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Microwave-assisted Organic Synthesis - One Hundred Reaction Procedures

Dariusz Bogdal

Softcover, 202 Pages
First Edition, 2006
ISBN: 0-08-044624-8
Elsevier

Description

Microwave-assisted Organic Synthesis - One Hundred Reaction Procedures provides readers with a broad overview of microwave-assisted organic synthesis, enabling students and researchers alike to produce more efficient and high yield syntheses while saving time and resources. The work addresses key problems faced by chemistry laboratories in academia and in industry, that of an ever increasing need for procedures which are low-waste, energy efficient, high yield, occur over a short reaction period, and use environmentally friendly solvents. All these factors play an important role in the development of Green Chemistry methods, and in this, Microwave-assisted Organic Synthesis - One Hundred Reaction Procedures is an excellent resource for any library.

Editorial Review

"Microwave-assisted Organic Synthesis - One Hundred Reaction Procedures" by Dariusz Bogdal is an ideal book for making the theoretical background and potential of microwave (MW) chemistry more approachable for students. The introductory sections on theory are easy to understand. General procedures and operating instructions for selected specific processes help to familiarize students with the possibilities and sources of risk in MW synthesis.

The 100 specific examples cover a wide range of chemical transformations. The reactions are organized according to synthesis techniques such as "Solvent-free Phase Transfer Catalysis Reactions", which makes it possible to assign a specific experiment to each student in a group. The reactions presented are not to be taken as general procedures; rather, an exemplary transformation is mentioned in each case, and the breadth is only apparent after consulting the literature citations. The procedures can be readily assimilated by students, since they consistently appear with a recipe-style summary that lists the safety notes, equipment employed and the weights of the chemicals used.

The use of sealed vessels is consistently ruled out. The reactions can be carried out with simple MW oven systems, which are described in the text only as "single-mode" or "multi-mode" with the power rating specified. Owing to the simplicity of the experiments and the high level of detail provided in the procedures, they proceed with a high success rate, even though the reproducibility must generally be taken with a grain of salt.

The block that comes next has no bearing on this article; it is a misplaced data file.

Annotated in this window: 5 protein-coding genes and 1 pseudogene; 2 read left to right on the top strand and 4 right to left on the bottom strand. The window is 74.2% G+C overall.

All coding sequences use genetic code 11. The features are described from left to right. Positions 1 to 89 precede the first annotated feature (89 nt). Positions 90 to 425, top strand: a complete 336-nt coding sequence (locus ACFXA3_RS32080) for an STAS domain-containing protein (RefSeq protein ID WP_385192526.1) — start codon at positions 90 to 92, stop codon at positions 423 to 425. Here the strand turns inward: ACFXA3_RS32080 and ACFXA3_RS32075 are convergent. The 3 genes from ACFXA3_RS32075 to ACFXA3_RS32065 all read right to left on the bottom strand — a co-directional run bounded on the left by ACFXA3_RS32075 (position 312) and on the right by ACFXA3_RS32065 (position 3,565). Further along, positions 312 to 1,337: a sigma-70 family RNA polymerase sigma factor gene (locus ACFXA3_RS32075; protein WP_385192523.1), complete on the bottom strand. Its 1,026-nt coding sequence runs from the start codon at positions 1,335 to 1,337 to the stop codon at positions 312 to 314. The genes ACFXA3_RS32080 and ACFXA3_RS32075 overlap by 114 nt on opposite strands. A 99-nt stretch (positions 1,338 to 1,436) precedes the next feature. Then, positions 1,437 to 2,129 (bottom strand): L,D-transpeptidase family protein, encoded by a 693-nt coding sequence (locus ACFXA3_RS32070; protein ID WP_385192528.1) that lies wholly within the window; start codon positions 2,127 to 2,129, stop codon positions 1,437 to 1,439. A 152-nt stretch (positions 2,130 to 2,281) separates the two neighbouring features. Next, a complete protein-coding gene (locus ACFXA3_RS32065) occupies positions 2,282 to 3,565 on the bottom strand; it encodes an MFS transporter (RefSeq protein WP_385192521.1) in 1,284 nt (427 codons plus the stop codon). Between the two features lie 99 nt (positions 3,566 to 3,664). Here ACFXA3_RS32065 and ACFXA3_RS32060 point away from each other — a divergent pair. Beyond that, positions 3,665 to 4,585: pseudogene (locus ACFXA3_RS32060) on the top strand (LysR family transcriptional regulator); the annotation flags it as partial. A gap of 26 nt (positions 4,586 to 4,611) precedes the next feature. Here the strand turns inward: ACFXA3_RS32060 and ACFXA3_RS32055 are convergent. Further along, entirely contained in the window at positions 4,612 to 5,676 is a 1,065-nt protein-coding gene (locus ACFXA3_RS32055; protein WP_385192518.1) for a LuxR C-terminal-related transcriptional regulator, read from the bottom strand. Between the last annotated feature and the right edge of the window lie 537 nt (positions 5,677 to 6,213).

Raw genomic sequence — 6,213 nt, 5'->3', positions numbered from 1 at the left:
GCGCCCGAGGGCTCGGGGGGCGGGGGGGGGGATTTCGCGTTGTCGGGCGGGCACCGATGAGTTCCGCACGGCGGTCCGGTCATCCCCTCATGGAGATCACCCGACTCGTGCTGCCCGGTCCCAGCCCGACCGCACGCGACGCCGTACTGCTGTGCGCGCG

"Microwave-assisted Organic Synthesis" is an introduction to the subject, and makes it possible for students to become familiar with simple microwave-related techniques. To be sure, experiments that run over a period of minutes instead of hours greatly shorten the waiting time in an introductory laboratory course. It is left up to the instructors and the university to set the requirements and select from among the experiments presented. If at some point the chemical and technical material presented no longer represent the state of the art, this work will nonetheless provide a rigorous introduction to this technique.

The overall impression is tempered a bit by a few typographical and printing errors. One might also have hoped for both the procedures and the index to include mention of the relevant reaction types (e.g. Michael Addition) in addition to the names of the products. In this way, the instructor would be able to skim through easily and preselect appropriate experiments.

Contents

1. Preface
2. Interaction of microwaves with different materials
3. Microwave effect vs. thermal effect
3.1. Thermal activation during microwave irradiation
3.2. Non-thermal activation during microwave irradiation
4. Microwave equipment
4.1. Microwave generators
4.2. Transmission lines (waveguides)
4.3. Microwave applicators (cavities)
4.4. Microwave reactors
4.5. Temperature monitoring
4.6. Reaction vessels and glassware
5. Techniques for conducting chemical reactions under microwave irradiation
6. Safety precautions on the application of microwaves in laboratory
7. Reactions under microwave conditions
7.1. Reactions in homogenous media
7.2. Reactions of reagents supported on mineral supports
7.3. Solid-liquid solvent-free phase transfer catalysis (PTC) reactions
7.4. Reactions of neat reagents
7.5. Polymerization reactions
8. Concluding remarks